Massachusetts passes law protecting trans residents

Today in Boston, a ceremony marked a newly passed MA state law which prohibits discrimination against transgender residents in employment, housing, insurance and credit.

Governor Deval Patrick told a crowded Statehouse ceremony on Thursday that he was happy to approve the bill as a “matter of conscience” in order to protect the rights and dignity of an estimated 33,000 transgender citizens in Massachusetts.

The law also extends the state’s hate crime laws to cover transgender people. Attorney General Martha Coakley said her office was ready to enforce the new law, adding that she hopes it won’t often be necessary. There is a long-standing debate about the impact of hate crimes legislation.  see here for an analysis opposing such legislation.

That said, in a time when (trigger warning) some legislators are saying hateful and horrible things about trans folks, such legislation is promising and marks a move toward important legal protections.

Join the Conversation

  • toongrrl

    I’m becoming increasingly more optimistic about progress. I think we are all on the right side of history here at Feministing

  • Renee

    Yes and no. It’s hard to ignore that the Massachusetts law falls short of public accommodations, which is exactly what Congressman Floyd is on the warpath about. There’s always going to be arguments for and against incremental politics, and this will definitely help trans people in Massachusetts, but at the same time, I wouldn’t hold it up in contrast to Floyd’s statements, because in truth it’s a little complicit with him.

  • Gina Morvay

    Any mention of this legislation needs to emphasize how it doesn’t protect trans people in educational settings, bathrooms, changing rooms, facilities for the homeless, jails, restaurants/bars and potentially dozens of other situations which fall under the category of public accommodations. Is it better than nothing… yes. Is it highly flawed and unlikely to be made complete in the next few years… yes. 10 years ago I would have been excited about legislation like this, but in 2012 it’s just not good enough, especially for a supposedly ‘blue’ state like Massachusetts. And I’m seeing too many media outlets which make it sound like some kind of unqualified success. If you wish to celebrate your own incrementally granted rights, go ahead and do so. I’ll pass.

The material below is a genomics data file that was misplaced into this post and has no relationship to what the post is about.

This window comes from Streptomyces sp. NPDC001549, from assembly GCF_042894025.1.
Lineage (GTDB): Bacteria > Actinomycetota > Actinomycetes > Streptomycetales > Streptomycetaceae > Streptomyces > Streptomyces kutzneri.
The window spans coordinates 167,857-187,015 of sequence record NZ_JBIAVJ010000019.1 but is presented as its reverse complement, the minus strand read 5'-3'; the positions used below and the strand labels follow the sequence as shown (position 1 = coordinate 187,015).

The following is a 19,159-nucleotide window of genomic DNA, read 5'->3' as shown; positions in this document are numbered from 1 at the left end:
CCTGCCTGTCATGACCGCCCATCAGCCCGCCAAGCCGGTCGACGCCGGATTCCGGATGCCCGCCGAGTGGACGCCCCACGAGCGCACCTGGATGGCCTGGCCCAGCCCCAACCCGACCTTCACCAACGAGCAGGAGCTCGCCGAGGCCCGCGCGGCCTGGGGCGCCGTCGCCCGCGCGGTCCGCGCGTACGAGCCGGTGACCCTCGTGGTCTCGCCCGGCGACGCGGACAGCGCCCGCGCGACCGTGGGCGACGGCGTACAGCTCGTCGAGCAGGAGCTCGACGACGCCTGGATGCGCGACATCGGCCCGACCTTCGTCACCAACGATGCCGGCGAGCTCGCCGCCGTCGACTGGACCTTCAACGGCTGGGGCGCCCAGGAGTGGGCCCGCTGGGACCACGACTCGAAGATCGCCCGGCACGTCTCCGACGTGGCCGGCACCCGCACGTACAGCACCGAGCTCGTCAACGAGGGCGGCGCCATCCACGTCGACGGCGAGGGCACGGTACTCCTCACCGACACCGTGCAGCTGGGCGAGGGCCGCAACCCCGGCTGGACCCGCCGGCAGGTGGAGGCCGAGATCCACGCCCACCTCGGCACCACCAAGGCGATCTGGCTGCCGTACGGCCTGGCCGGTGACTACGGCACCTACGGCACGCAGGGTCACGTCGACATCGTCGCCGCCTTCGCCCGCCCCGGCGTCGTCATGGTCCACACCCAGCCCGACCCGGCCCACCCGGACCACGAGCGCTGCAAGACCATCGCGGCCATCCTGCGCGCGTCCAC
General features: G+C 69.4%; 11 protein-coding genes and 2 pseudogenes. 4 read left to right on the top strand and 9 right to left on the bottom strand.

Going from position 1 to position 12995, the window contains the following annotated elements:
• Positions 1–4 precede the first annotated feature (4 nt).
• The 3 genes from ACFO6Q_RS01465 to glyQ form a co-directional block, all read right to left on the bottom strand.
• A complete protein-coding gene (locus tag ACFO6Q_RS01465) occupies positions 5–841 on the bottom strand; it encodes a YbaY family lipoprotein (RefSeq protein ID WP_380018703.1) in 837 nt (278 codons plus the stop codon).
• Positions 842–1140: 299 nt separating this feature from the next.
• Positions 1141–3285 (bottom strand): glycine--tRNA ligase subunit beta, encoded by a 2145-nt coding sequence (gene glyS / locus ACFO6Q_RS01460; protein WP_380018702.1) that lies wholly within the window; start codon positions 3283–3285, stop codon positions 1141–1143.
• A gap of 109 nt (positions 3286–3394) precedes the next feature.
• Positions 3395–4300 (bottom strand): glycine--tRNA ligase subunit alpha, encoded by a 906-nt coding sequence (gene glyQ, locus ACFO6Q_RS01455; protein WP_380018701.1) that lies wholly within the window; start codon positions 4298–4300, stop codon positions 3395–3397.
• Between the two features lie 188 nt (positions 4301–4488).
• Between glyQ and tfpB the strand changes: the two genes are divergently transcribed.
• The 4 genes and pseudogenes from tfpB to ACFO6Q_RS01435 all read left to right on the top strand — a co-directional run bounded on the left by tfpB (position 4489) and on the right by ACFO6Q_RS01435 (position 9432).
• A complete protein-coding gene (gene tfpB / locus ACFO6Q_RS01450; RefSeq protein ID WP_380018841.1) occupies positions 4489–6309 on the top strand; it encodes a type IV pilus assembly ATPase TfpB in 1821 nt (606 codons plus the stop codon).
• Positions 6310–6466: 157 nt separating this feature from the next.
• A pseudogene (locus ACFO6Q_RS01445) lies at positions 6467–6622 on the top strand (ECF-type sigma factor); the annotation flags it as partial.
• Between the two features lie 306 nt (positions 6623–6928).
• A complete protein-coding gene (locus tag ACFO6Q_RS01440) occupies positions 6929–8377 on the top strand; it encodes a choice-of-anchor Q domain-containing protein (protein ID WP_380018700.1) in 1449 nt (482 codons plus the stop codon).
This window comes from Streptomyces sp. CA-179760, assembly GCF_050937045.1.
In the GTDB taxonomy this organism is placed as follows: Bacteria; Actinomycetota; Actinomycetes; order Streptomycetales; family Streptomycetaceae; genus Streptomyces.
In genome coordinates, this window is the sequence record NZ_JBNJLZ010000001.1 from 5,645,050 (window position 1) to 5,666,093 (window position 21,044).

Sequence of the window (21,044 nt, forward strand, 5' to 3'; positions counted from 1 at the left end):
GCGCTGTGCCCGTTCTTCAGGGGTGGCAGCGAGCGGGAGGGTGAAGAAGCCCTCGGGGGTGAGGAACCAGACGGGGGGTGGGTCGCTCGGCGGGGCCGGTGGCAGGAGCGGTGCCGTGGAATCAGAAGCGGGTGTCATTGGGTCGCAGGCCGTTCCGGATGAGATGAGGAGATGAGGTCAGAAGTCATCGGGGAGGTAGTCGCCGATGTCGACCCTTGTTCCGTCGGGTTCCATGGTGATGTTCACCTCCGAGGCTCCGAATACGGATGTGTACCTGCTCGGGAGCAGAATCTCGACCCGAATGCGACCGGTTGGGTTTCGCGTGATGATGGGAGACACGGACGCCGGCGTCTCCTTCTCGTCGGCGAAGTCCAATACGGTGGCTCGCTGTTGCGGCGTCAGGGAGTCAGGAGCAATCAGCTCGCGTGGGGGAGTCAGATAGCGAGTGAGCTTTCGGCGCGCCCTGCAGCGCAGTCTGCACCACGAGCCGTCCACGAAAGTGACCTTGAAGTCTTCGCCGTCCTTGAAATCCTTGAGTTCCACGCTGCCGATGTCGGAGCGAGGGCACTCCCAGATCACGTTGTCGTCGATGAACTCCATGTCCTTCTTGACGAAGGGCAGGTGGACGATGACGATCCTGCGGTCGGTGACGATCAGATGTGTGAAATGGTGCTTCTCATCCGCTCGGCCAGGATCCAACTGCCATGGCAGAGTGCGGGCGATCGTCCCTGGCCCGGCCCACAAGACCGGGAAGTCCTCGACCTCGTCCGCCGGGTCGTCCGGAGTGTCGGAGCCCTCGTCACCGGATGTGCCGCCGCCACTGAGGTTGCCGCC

• Cassandra Lease

    While this is indeed excellent news, I have to stand with Renee and Gina: the law does not go far enough, and the fight must continue. While some cities and towns in Massachusetts (such as Boston and Cambridge) offer more comprehensive protections, the fact remains that, statewide, trans people are not guaranteed access to the appropriate bathrooms or changing rooms, and may still be kicked out of restaurants, bars and other public accommodations. It is alarming that Barney Frank has held this bill up as an example of legislation that should be enacted across the country, because protections in public accommodations are essential to true equality.

    We have won a skirmish. This is not total victory.

  • Jos

    The lack of public accommodations protections is a huge problem. Access to public space is vital, especially for the most vulnerable members of the trans community. I wrote about this issue a little bit when the MD bill was going down. And I am opposed to hate crime laws.

    I was born and raised in Boston. I find this partial victory hard to swallow – the losses it contains are big. I know more about what went down in MD and the role of privilege there and less about the specifics of this MA case. But history (and the knowledge I do have of Mass’ trans community) makes me wonder if this is one of those instances where some of the more privileged (probably largely white) members of the trans community feel they got a win whle other voices where shut out.